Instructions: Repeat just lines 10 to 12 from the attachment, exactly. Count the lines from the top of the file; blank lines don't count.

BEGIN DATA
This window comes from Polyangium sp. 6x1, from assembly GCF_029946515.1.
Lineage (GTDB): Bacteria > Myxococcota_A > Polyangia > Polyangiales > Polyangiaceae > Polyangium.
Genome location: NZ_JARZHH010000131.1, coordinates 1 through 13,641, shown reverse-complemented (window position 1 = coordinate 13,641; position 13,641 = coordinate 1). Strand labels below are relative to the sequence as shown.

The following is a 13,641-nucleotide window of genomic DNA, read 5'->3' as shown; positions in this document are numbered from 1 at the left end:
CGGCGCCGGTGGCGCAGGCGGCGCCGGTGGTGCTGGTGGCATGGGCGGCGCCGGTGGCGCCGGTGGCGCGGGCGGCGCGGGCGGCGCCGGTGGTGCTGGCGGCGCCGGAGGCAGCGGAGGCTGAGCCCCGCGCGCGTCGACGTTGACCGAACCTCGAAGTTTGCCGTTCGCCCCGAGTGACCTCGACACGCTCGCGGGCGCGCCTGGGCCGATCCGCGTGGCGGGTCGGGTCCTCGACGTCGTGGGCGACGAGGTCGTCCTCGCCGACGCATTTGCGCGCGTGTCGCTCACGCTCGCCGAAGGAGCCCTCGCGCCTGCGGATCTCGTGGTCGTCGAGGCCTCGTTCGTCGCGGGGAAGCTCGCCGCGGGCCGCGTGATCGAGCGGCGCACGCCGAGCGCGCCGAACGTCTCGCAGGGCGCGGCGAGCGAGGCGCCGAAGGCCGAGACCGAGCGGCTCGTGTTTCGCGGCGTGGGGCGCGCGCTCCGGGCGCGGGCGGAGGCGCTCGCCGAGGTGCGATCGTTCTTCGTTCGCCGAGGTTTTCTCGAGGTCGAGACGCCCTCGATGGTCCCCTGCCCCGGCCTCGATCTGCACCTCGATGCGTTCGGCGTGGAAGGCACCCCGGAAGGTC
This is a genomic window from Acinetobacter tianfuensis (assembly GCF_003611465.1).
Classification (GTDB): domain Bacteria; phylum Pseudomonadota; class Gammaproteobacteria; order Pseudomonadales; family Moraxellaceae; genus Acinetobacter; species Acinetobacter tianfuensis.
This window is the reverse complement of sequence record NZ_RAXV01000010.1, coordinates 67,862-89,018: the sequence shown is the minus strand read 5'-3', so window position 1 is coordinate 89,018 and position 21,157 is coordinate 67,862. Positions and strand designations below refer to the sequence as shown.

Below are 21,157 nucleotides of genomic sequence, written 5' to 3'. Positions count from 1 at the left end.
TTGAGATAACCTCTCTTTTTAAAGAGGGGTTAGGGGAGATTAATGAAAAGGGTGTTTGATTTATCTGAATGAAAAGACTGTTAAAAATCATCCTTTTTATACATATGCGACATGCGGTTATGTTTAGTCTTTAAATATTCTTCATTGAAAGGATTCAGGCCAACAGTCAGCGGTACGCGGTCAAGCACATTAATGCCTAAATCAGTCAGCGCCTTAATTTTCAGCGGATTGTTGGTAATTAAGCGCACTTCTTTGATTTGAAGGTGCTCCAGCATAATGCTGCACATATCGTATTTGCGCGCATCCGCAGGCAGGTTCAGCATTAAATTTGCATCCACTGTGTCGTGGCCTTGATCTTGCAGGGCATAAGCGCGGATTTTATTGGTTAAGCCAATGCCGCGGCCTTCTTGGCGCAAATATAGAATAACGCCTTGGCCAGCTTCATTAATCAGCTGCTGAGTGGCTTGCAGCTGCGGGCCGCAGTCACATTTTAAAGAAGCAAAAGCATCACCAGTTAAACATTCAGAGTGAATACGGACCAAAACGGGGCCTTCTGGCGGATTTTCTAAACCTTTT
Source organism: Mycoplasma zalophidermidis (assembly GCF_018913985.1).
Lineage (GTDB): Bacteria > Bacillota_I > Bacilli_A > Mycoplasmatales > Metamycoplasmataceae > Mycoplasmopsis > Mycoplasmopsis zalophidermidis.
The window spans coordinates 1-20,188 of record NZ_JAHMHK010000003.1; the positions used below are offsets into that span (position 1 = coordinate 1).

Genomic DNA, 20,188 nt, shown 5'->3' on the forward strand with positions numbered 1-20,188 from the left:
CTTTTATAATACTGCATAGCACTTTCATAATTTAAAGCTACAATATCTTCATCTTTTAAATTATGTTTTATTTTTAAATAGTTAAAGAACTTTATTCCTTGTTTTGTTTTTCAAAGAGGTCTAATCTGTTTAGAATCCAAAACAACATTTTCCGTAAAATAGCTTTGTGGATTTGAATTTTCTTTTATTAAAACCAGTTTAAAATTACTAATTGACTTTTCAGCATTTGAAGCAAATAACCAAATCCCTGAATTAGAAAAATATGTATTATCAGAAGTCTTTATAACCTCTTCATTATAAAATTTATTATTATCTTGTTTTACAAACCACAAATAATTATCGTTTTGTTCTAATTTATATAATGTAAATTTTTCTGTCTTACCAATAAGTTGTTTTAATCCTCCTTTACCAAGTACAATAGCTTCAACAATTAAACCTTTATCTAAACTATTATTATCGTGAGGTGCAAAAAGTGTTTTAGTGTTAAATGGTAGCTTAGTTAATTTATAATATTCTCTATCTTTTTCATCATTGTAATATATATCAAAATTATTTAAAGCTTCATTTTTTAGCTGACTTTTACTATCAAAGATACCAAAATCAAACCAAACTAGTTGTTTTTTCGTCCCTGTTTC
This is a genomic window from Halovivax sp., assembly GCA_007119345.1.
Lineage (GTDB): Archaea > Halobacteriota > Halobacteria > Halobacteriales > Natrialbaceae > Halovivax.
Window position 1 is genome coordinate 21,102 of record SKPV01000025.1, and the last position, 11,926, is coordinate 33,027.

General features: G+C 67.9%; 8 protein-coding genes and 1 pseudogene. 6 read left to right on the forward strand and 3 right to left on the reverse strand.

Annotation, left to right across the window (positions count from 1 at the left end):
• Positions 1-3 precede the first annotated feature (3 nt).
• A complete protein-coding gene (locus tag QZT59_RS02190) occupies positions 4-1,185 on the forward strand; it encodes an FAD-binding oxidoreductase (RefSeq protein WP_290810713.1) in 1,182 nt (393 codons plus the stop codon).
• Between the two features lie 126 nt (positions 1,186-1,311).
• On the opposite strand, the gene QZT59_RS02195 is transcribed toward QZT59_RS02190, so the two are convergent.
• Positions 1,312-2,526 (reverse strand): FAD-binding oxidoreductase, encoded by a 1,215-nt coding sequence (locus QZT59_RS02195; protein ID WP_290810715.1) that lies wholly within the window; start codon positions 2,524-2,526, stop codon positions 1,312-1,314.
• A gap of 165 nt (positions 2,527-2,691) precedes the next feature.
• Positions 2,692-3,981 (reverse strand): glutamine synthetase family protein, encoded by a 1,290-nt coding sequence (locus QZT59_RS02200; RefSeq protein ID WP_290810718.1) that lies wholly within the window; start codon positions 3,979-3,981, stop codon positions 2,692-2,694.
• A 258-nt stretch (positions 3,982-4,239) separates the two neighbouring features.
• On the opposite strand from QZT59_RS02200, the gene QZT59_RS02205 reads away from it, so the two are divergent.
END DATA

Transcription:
TTGAGATAACCTCTCTTTTTAAAGAGGGGTTAGGGGAGATTAATGAAAAGGGTGTTTGATTTATCTGAATGAAAAGACTGTTAAAAATCATCCTTTTTATACATATGCGACATGCGGTTATGTTTAGTCTTTAAATATTCTTCATTGAAAGGATTCAGGCCAACAGTCAGCGGTACGCGGTCAAGCACATTAATGCCTAAATCAGTCAGCGCCTTAATTTTCAGCGGATTGTTGGTAATTAAGCGCACTTCTTTGATTTGAAGGTGCTCCAGCATAATGCTGCACATATCGTATTTGCGCGCATCCGCAGGCAGGTTCAGCATTAAATTTGCATCCACTGTGTCGTGGCCTTGATCTTGCAGGGCATAAGCGCGGATTTTATTGGTTAAGCCAATGCCGCGGCCTTCTTGGCGCAAATATAGAATAACGCCTTGGCCAGCTTCATTAATCAGCTGCTGAGTGGCTTGCAGCTGCGGGCCGCAGTCACATTTTAAAGAAGCAAAAGCATCACCAGTTAAACATTCAGAGTGAATACGGACCAAAACGGGGCCTTCTGGCGGATTTTCTAAACCTTTT
Source organism: Mycoplasma zalophidermidis (assembly GCF_018913985.1).
Lineage (GTDB): Bacteria > Bacillota_I > Bacilli_A > Mycoplasmatales > Metamycoplasmataceae > Mycoplasmopsis > Mycoplasmopsis zalophidermidis.